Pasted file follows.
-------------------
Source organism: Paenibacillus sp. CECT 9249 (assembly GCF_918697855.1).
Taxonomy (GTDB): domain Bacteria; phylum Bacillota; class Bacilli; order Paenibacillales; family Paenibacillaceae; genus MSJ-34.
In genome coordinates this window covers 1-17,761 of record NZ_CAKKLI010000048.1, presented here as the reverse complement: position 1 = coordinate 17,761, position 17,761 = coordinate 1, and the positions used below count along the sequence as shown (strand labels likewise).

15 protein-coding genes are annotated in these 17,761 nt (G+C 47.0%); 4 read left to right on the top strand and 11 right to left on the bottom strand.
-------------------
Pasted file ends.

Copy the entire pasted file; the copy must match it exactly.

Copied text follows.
Source organism: Paenibacillus sp. CECT 9249 (assembly GCF_918697855.1).
Taxonomy (GTDB): domain Bacteria; phylum Bacillota; class Bacilli; order Paenibacillales; family Paenibacillaceae; genus MSJ-34.
In genome coordinates this window covers 1-17,761 of record NZ_CAKKLI010000048.1, presented here as the reverse complement: position 1 = coordinate 17,761, position 17,761 = coordinate 1, and the positions used below count along the sequence as shown (strand labels likewise).

15 protein-coding genes are annotated in these 17,761 nt (G+C 47.0%); 4 read left to right on the top strand and 11 right to left on the bottom strand.